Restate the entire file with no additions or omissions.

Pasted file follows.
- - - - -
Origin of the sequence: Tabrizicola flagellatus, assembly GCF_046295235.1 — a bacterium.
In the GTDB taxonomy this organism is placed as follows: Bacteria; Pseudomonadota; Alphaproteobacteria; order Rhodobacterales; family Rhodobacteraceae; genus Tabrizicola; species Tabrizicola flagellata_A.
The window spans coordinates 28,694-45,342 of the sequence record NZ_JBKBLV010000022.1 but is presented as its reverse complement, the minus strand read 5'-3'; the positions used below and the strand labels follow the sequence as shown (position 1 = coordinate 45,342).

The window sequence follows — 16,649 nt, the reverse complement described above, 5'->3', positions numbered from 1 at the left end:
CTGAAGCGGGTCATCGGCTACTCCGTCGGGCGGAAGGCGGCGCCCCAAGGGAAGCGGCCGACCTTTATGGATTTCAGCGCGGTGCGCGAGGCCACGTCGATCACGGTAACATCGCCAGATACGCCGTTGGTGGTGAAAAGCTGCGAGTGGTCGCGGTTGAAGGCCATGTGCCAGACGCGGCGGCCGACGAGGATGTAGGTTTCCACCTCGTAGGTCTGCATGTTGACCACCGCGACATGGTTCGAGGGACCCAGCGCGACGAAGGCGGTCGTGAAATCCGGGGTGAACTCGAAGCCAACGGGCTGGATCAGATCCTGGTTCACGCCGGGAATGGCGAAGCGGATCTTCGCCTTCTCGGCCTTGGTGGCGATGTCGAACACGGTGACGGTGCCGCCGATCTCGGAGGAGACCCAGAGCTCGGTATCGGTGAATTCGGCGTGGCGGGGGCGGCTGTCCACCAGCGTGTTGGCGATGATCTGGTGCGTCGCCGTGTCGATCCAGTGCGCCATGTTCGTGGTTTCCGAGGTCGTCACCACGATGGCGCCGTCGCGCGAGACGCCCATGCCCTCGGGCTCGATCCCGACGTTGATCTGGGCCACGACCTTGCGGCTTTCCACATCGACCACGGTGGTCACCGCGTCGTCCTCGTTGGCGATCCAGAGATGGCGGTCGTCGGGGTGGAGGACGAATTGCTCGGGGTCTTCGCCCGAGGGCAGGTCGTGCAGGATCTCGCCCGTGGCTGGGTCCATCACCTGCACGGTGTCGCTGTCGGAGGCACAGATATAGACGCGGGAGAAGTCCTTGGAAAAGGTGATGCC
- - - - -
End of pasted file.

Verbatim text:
Origin of the sequence: Tabrizicola flagellatus, assembly GCF_046295235.1 — a bacterium.
In the GTDB taxonomy this organism is placed as follows: Bacteria; Pseudomonadota; Alphaproteobacteria; order Rhodobacterales; family Rhodobacteraceae; genus Tabrizicola; species Tabrizicola flagellata_A.
The window spans coordinates 28,694-45,342 of the sequence record NZ_JBKBLV010000022.1 but is presented as its reverse complement, the minus strand read 5'-3'; the positions used below and the strand labels follow the sequence as shown (position 1 = coordinate 45,342).

The window sequence follows — 16,649 nt, the reverse complement described above, 5'->3', positions numbered from 1 at the left end:
CTGAAGCGGGTCATCGGCTACTCCGTCGGGCGGAAGGCGGCGCCCCAAGGGAAGCGGCCGACCTTTATGGATTTCAGCGCGGTGCGCGAGGCCACGTCGATCACGGTAACATCGCCAGATACGCCGTTGGTGGTGAAAAGCTGCGAGTGGTCGCGGTTGAAGGCCATGTGCCAGACGCGGCGGCCGACGAGGATGTAGGTTTCCACCTCGTAGGTCTGCATGTTGACCACCGCGACATGGTTCGAGGGACCCAGCGCGACGAAGGCGGTCGTGAAATCCGGGGTGAACTCGAAGCCAACGGGCTGGATCAGATCCTGGTTCACGCCGGGAATGGCGAAGCGGATCTTCGCCTTCTCGGCCTTGGTGGCGATGTCGAACACGGTGACGGTGCCGCCGATCTCGGAGGAGACCCAGAGCTCGGTATCGGTGAATTCGGCGTGGCGGGGGCGGCTGTCCACCAGCGTGTTGGCGATGATCTGGTGCGTCGCCGTGTCGATCCAGTGCGCCATGTTCGTGGTTTCCGAGGTCGTCACCACGATGGCGCCGTCGCGCGAGACGCCCATGCCCTCGGGCTCGATCCCGACGTTGATCTGGGCCACGACCTTGCGGCTTTCCACATCGACCACGGTGGTCACCGCGTCGTCCTCGTTGGCGATCCAGAGATGGCGGTCGTCGGGGTGGAGGACGAATTGCTCGGGGTCTTCGCCCGAGGGCAGGTCGTGCAGGATCTCGCCCGTGGCTGGGTCCATCACCTGCACGGTGTCGCTGTCGGAGGCACAGATATAGACGCGGGAGAAGTCCTTGGAAAAGGTGATGCC